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Legal Guide To A Corporate Issuance Of Stock

Corporate Issuance Of Stock

Capital is an important part of starting and growing your business. While there are a variety of ways to raise capital, issuing stock is a basic way to raise funds to grow your business. Corporate issuance of stock involves selling pieces of business ownership to investors in exchange for capital.

Understanding Corporate Issuance of Stock

Corporate issuance of stock refers to the prospering issuing and documenting of a company’s securities which include the likes of stock, options, and warrants. The shares of the stock of the corporation represent ownership in the Corporation.

Corporate stock issuance typically happens during the formation stages of the corporation, but continues throughout the corporation’s life cycle as its stocks change. First, a corporate needs to decide on how much capital is needed, and then decide on an appropriate amount of shares to issue.

The benefits of stock issuance will vary for privately and publicly held companies, but certain benefits such as debt reduction and avoiding illiquidity are constant across companies.

Corporate issuance of stock has many benefits including providing funds for companies that have a poor credit rating and are unable to acquire a loan, or want to avoid the interest charged by lenders. Issuing of stock also leaves the company with more cash available than the alternative of debt financing.

What is Required for the Process?

Setting up a corporation can be complex and stressful at times. There are several legal procedures that need to be fulfilled in order for the business to be legally valid.

Issuance of stock is another example of a corporate decision that can be complex and detailed. The issuance of stock occurs for a variety of reasons including fulfilling the role of a securities offering, raising capital or providing an incentive for employees.

In each instance of stock issuance, board approval is required. This approval can be given either by written consent, or at a board meeting. Without the approval of the company’s board of directors, the issuing of stock is not valid. The reason for this precaution is to ensure that the company’s capitalization records are in order without wasting time and money unnecessarily.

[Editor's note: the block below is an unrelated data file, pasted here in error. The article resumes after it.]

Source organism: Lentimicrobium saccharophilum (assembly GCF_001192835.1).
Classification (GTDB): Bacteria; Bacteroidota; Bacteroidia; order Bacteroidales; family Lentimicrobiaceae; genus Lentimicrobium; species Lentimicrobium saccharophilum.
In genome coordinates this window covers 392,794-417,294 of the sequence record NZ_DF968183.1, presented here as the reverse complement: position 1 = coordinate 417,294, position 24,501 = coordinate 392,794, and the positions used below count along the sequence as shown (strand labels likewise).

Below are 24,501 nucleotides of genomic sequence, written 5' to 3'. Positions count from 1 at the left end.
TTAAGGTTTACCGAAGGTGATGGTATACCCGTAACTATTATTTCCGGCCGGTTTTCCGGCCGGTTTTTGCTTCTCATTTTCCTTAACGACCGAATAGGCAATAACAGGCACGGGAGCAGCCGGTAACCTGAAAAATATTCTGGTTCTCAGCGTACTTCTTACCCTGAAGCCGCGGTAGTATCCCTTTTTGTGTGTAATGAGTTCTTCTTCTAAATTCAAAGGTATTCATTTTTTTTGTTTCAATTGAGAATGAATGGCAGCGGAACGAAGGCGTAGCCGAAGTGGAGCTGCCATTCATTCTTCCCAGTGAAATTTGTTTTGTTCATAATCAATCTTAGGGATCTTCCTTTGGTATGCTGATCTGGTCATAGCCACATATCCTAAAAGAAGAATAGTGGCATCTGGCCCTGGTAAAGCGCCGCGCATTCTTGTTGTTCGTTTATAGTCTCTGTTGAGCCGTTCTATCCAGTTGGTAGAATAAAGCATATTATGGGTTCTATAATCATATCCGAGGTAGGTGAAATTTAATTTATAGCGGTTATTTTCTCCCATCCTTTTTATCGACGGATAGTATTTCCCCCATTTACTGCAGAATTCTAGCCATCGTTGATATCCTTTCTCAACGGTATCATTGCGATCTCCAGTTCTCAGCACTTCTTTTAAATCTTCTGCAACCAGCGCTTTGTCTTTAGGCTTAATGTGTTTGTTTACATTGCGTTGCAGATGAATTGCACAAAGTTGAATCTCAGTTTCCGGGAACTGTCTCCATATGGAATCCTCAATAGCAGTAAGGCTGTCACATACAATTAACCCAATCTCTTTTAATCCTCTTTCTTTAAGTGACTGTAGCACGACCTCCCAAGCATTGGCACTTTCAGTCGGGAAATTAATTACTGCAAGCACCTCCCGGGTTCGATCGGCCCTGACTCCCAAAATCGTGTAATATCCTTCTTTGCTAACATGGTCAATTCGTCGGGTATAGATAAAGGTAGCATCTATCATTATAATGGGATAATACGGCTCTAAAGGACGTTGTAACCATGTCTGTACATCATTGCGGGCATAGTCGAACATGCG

While the articles of incorporation of a company will authorize the number of shares of stock that the corporation may issue. A document that establishes the legal terms is still required.

Although not required, shares are normally represented by certificates. In Florida, there are certain requirements of a share certificate in order for it to be valid. For example, each share certificate must state the name of the issuing corporation, the name of the person to whom it is issued, and the number and class of shares including the designation of the series, if any, that the certificate represents.

The Role of the Corporate Attorney

Handing over ownership of your company means sharing profits, decision making and the company growth. The services of a corporate attorney are extremely valuable in this instance to legally finalize all details. Legally, the issuing of stock is complex and detailed. A corporate attorney will have the expertise to advise you on the technicalities of issuing stock as well as assist in ensuring that your company complies with all state and federal law.

In Florida, the law states that the number of shares a profit corporation is authorized to issue needs to be stipulated in its Articles of Incorporation. Even though it is not required, it is advised that corporates issue stock to indicate ownership. When no shares are issued, it means that no individual owns the corporation.

Hiring a corporate attorney to assist with both the formation of a corporation as well as the issuance of stock will ensure that your business complies with all security’s laws, that all necessary documentation is prepared accurately and that the interests of the individuals within the business are protected.

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Law Offices of
Gary I. Handin, P.A.

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